Wednesday, August 13, 2014

Hardest Working Powertrains In the Business

As with sports teams, smartphones and cars in general, not all horsepower ratings are created equal. The more instrumented tests you see the clearer it becomes that 200 horsepower from one brand does not necessarily result in the same performance as 200 horsepower from another. There are certainly some serious underachievers in the industry but for now let's keep it positive and take a look at three of the hardest working powertrain combinations (in alphabetical order) that make a mockery of physics and their competition.

Audi S6 4.0T V8

The current Audi S6 dropped a pair of cylinders and 1.2 liters of displacement between generations. It did gain a pair of turbos but on paper it lost 15 horsepower and gained only an irrelevant 8 lb-ft of torque. On paper the S6 represents a rare case of a new generation delivering less horsepower than before, something almost unheard of for a performance model. Thankfully, the S6 is an overachiever for the ages with magical turbos, all wheel drive grip and a dual clutch gearbox with launch control working in tandem to knock of nearly two seconds (3.7) from the sprint to 60 and add 11 mph (115) in the 1/4 mile trap speed versus the previous generation. It's one thing to compare models 6 years apart but let's see how the 4.0T compares to its contemporary competition. The Cadillac CTS Vsport brings the same 420 horsepower, more torque and less weight to the table yet it's almost a second slower to 60 and about 2.5 seconds to 130. The CTS Vsport is no slouch but it's hard to believe that the S6 is only packing 420 horsepower when it delivers performance on par with the 556 horsepower CTS-V.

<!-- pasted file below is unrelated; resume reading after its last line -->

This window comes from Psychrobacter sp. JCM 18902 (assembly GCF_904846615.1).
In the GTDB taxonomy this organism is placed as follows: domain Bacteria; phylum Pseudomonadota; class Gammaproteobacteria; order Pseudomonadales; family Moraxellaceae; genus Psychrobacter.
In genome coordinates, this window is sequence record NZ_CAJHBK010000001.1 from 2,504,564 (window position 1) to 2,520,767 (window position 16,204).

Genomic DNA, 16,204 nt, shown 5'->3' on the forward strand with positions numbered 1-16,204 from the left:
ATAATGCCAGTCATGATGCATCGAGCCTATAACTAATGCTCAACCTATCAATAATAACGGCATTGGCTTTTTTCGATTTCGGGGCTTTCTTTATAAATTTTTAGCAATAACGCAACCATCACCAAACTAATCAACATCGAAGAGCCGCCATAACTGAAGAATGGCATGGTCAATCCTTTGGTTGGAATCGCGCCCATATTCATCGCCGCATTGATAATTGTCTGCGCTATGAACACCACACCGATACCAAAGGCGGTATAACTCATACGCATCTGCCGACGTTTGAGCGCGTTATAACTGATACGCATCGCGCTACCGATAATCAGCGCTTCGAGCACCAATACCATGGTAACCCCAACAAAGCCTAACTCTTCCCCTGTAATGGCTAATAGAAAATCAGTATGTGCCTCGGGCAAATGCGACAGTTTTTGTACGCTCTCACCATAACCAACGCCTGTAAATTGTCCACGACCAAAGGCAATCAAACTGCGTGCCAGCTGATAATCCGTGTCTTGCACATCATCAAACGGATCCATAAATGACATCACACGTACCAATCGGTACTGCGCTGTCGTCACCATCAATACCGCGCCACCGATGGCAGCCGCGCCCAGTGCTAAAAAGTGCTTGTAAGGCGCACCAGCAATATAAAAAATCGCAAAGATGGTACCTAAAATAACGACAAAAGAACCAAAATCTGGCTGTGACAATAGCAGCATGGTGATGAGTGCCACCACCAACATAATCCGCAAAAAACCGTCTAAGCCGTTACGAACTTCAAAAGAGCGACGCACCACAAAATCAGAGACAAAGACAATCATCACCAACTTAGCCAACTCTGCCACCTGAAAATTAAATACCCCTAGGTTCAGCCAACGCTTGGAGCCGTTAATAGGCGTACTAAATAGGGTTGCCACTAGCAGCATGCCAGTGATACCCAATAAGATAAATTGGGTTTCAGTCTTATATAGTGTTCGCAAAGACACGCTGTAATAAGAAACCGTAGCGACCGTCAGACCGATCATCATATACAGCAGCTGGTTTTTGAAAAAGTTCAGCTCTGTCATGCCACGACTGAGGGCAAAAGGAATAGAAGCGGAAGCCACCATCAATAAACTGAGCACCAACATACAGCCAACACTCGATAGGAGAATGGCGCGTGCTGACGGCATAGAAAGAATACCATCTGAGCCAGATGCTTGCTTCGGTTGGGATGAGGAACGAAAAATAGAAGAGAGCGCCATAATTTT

BMW X5 xDrive 50i V8

Much like the Audi, the BMW V8 features a twin-turbo "inside out" V8. The X5 brings an impressive 445 horsepower and 480 lb-ft of torque to the game but also lugs around over 5,300 pounds. The damage is a 0-60 time of only 4.3 seconds and a 12.8 @ 108 1/4 mile. Both times are scary for an SUV and represent improvements of almost a second compared to a lighter first generation sibling X6 with the first iteration of the same V8. In fact, the "regular" 50i is only a few tenths slower than the previous generation X5 M with 555 horsepower. Once again comparing to contemporary competition the X5 50i is over a second quicker to 100 mph than the slightly lighter Jeep Grand Cheeroke SRT8 with 470 horsepower. Like the Audi, this is another case of a twin-turbo V8 producing a bit more power than advertised combined with all wheel drive grip and a quick shifting gearbox. Ferrari 550 Maranello drivers beware!

Tesla Model S

Unlike the Audi and the BMW, the Model S doesn't benefit from all wheel drive grip or a quick shifting multi ratio gearbox. Like the twin-turbo V8s it does however deliver its maximum torque very low in its RPM range, at 0 RPM in fact. This helps launch the 4,633 pound Model S to 60 in only 3.9 seconds. Quite impressive given the weight and only 416 horsepower. For comparison purposes it takes 550 horsepower for the 300 pounds lighter Jaguar XJR to post a similar 0-60 time, the Jaguar does run away from that point forward to be fair. Horsepower might sell cars as the saying goes, but toque right of the bat wins stop light duels.

No comments:

Post a Comment